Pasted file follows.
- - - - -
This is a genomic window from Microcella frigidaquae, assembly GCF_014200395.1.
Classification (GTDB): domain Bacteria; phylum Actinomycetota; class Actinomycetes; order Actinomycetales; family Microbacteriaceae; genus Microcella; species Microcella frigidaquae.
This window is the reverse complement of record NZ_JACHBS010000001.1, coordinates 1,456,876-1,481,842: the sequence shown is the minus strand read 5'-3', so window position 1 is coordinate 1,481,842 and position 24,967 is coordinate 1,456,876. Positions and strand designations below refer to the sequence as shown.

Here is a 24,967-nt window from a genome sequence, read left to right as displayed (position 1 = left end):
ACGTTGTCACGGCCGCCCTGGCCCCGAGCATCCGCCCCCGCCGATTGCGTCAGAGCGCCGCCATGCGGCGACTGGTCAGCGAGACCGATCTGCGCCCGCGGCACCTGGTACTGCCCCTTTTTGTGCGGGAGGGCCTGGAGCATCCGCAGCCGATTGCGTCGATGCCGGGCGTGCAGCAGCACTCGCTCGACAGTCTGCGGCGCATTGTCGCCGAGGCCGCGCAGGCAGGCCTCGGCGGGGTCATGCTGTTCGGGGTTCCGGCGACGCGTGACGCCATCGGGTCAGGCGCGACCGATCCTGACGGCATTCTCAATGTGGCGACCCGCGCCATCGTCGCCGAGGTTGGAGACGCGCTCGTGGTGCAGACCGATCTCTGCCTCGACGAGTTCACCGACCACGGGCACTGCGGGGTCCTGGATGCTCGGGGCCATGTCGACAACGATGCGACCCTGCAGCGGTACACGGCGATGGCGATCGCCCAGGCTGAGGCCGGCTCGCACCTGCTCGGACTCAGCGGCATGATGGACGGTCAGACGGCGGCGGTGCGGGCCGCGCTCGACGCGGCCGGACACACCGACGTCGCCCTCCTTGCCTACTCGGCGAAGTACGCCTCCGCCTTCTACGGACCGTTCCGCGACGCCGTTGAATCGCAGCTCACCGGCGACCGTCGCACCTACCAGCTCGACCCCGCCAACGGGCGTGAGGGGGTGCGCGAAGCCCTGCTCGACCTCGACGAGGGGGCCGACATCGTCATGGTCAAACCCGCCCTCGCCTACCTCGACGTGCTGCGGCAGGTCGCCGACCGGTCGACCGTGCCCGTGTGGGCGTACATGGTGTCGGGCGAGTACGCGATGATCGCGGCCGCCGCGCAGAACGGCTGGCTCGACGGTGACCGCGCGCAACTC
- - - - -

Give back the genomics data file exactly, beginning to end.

This is a genomic window from Microcella frigidaquae, assembly GCF_014200395.1.
Classification (GTDB): domain Bacteria; phylum Actinomycetota; class Actinomycetes; order Actinomycetales; family Microbacteriaceae; genus Microcella; species Microcella frigidaquae.
This window is the reverse complement of record NZ_JACHBS010000001.1, coordinates 1,456,876-1,481,842: the sequence shown is the minus strand read 5'-3', so window position 1 is coordinate 1,481,842 and position 24,967 is coordinate 1,456,876. Positions and strand designations below refer to the sequence as shown.

Here is a 24,967-nt window from a genome sequence, read left to right as displayed (position 1 = left end):
ACGTTGTCACGGCCGCCCTGGCCCCGAGCATCCGCCCCCGCCGATTGCGTCAGAGCGCCGCCATGCGGCGACTGGTCAGCGAGACCGATCTGCGCCCGCGGCACCTGGTACTGCCCCTTTTTGTGCGGGAGGGCCTGGAGCATCCGCAGCCGATTGCGTCGATGCCGGGCGTGCAGCAGCACTCGCTCGACAGTCTGCGGCGCATTGTCGCCGAGGCCGCGCAGGCAGGCCTCGGCGGGGTCATGCTGTTCGGGGTTCCGGCGACGCGTGACGCCATCGGGTCAGGCGCGACCGATCCTGACGGCATTCTCAATGTGGCGACCCGCGCCATCGTCGCCGAGGTTGGAGACGCGCTCGTGGTGCAGACCGATCTCTGCCTCGACGAGTTCACCGACCACGGGCACTGCGGGGTCCTGGATGCTCGGGGCCATGTCGACAACGATGCGACCCTGCAGCGGTACACGGCGATGGCGATCGCCCAGGCTGAGGCCGGCTCGCACCTGCTCGGACTCAGCGGCATGATGGACGGTCAGACGGCGGCGGTGCGGGCCGCGCTCGACGCGGCCGGACACACCGACGTCGCCCTCCTTGCCTACTCGGCGAAGTACGCCTCCGCCTTCTACGGACCGTTCCGCGACGCCGTTGAATCGCAGCTCACCGGCGACCGTCGCACCTACCAGCTCGACCCCGCCAACGGGCGTGAGGGGGTGCGCGAAGCCCTGCTCGACCTCGACGAGGGGGCCGACATCGTCATGGTCAAACCCGCCCTCGCCTACCTCGACGTGCTGCGGCAGGTCGCCGACCGGTCGACCGTGCCCGTGTGGGCGTACATGGTGTCGGGCGAGTACGCGATGATCGCGGCCGCCGCGCAGAACGGCTGGCTCGACGGTGACCGCGCGCAACTC